What We Are Watching: 75th World Health Assembly
This week, the 75th World Health Assembly will convene key leaders from 194 member states to discuss some of the most pressing global public health challenges. As the World Health Organization’s decision-making body, the WHA will determine WHO policies, programs and budgets.
This year, participants can expect the summit to focus on:
- The rising rate of non-communicable diseases (NCDs), especially in low-and-middle income countries
- Preparing for future pandemics
- Developing resilient health systems
This year’s focus on NCDs is fitting. In 2016, the WHO declared NCDs the leading cause of death in Southeast Asia. Rates of NCDs, including cancer, are continuing to rise, in large part due to the ongoing COVID-19 pandemic which has put other health care needs in the backseat and caused patients to miss important health appointments.
At this year’s WHA, delegates will consider new measures to improve effectiveness of the Global Coordination Mechanism (GCM) for non-communicable diseases. First established by the WHO in 2014, the GCM is comprised of more than 400 participants – including member states, United Nations organizations and non-state actors including non-governmental organizations, academic institutions, philanthropic foundations and private sector companies – around the shared mission of supporting countries in reducing premature mortality and unnecessary suffering from NCDs. Delegates will also discuss how to improve the taskforce’s performance and outcome indicators to track how implement strategies are actively impacting target populations.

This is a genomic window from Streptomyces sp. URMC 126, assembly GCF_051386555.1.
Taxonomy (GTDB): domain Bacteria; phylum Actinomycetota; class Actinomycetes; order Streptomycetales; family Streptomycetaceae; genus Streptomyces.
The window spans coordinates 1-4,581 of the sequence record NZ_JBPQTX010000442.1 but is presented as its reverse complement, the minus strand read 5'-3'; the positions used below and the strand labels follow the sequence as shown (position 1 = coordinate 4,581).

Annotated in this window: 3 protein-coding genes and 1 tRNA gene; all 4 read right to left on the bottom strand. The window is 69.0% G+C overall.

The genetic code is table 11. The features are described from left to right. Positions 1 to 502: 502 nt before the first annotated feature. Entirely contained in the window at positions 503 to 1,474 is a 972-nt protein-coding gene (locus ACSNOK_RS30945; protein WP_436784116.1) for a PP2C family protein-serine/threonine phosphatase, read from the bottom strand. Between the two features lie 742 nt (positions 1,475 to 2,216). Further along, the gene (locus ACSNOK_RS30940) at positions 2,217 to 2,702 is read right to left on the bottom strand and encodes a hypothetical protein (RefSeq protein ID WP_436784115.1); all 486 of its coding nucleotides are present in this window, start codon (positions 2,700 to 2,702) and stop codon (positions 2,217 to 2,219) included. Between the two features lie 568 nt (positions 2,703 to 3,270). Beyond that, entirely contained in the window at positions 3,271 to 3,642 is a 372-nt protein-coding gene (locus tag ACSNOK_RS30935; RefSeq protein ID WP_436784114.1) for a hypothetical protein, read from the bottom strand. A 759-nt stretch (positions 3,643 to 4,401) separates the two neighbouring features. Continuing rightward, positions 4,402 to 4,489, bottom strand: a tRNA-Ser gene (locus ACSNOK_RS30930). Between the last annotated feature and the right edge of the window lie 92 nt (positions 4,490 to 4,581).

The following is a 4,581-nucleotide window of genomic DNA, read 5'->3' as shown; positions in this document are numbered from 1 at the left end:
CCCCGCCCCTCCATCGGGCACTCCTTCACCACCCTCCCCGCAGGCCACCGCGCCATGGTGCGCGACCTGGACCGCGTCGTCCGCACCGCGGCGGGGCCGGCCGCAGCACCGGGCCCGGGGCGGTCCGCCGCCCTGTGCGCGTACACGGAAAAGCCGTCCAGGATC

There are a number of steps local governments and other stakeholders can take as they work to tackle rising NCD rates across Southeast Asia:
- Prioritizing innovation that includes digital solutions and promoting access to these innovations
- Strengthening policies for resilient health systems, health services and infrastructure
- Expanding access to innovative medicines
- Increasing awareness amongst patients and providers of the importance of being screened for NCDs like cancer
For example, life expectancy increases with the density of medical doctors—especially general practitioners. The ratio of doctors to population in ASEAN countries ranges from two to 19 doctors per 10,000 people. It is vital for governments to invest in and grow the healthcare workforce.
Thanks to treatment breakthroughs and wider health care access, people across Southeast
Asia are living longer than ever before. To further improve patient access to today’s new medicines and to drive discovery of tomorrow’s treatments and cures, key stakeholders must work together to invest in health, reduce barriers, accelerate access and enable innovation.